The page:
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    • I believe lifelong learning includes both, a chance for myself to expand my skills, my capabilities and my understanding of the world but also a necessity to always work on myself and to never be content with what i reached. This is were the problem comes in. Goals are per definition outside of ourselves. If every reached goal means setting the next goal further away, there is no reachable end point. It is important to somehow hit the balance between both extremes. The question is, can you yourself decide where that balance-point is or does societal pressure constantly move the point further away.
      The necessity to always expand your skills also comes with the danger that those who do not want to or can’t, get left behind. For Example: The generations who are now entering the universities will have no problem working with computers and modern media – maybe less than their teachers – because they grew up with it. For older generations this can pose (seemingly) unpassable barriers. We have social systems to compensate for this – i.e. offering computer courses – but this only goes so far.
      On the other Hand, I’m glad that I live in a society that allows me to continue my education. I myself had a job training, worked several years in this vocation and then decided that I can’t do this for the rest of my life and started another educational path. I don’t take it for granted, that I had this opportunity.

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  2. Pingback: PM and Lifelong Learning – Some Affinities | Organizational and Institutional Change·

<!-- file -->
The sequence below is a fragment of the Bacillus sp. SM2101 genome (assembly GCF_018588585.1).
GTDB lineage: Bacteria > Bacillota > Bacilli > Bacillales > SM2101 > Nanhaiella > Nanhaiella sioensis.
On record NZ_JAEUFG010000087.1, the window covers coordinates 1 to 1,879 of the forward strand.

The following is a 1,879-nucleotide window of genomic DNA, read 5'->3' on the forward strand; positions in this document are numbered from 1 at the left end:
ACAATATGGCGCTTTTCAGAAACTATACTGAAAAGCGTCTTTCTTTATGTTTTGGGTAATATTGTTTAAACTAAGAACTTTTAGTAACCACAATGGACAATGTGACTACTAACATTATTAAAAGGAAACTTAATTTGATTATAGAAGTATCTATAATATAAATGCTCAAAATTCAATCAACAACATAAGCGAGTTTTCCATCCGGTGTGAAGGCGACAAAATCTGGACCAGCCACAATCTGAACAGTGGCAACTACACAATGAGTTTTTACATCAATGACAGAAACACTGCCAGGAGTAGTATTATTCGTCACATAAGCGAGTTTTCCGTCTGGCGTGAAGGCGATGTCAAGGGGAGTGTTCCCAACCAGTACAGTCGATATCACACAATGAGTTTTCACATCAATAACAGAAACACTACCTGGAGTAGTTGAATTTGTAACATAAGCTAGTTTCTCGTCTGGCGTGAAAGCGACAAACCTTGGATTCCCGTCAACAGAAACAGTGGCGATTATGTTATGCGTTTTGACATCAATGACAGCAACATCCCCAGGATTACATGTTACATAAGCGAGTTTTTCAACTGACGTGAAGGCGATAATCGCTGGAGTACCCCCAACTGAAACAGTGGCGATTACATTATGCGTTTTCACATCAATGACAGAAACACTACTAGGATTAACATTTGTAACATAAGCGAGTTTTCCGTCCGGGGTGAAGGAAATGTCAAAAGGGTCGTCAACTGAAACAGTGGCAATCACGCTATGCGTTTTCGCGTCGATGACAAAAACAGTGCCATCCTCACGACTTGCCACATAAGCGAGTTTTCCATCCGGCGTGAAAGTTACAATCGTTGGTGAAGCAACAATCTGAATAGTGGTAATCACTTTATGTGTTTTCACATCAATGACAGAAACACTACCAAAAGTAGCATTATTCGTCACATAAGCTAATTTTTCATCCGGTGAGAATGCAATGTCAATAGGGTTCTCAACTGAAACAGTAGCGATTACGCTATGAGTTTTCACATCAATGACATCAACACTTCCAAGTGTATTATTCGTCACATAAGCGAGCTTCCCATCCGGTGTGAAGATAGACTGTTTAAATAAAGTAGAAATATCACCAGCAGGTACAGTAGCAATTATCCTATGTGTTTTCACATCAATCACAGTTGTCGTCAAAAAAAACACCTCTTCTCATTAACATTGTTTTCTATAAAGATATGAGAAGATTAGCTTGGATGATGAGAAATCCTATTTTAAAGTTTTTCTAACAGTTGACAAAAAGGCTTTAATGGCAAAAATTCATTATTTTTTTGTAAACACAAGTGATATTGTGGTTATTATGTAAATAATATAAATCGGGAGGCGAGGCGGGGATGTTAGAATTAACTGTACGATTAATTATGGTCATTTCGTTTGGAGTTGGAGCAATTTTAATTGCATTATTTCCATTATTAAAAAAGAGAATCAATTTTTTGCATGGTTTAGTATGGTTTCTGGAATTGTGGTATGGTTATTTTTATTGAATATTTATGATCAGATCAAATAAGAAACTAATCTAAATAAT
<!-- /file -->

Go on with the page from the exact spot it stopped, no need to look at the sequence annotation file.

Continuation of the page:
3. I believe lifelong learning includes both, a chance for myself to expand my skills, my capabilities and my understanding of the world but also a necessity to always work on myself and to never be content with what i reached. This is were the problem comes in. Goals are per definition outside of ourselves. If every reached goal means setting the next goal further away, there is no reachable end point. It is important to somehow hit the balance between both extremes. The question is, can you yourself decide where that balance-point is or does societal pressure constantly move the point further away.
    The necessity to always expand your skills also comes with the danger that those who do not want to or can’t, get left behind. For Example: The generations who are now entering the universities will have no problem working with computers and modern media – maybe less than their teachers – because they grew up with it. For older generations this can pose (seemingly) unpassable barriers. We have social systems to compensate for this – i.e. offering computer courses – but this only goes so far.
    On the other Hand, I’m glad that I live in a society that allows me to continue my education. I myself had a job training, worked several years in this vocation and then decided that I can’t do this for the rest of my life and started another educational path. I don’t take it for granted, that I had this opportunity.

    Like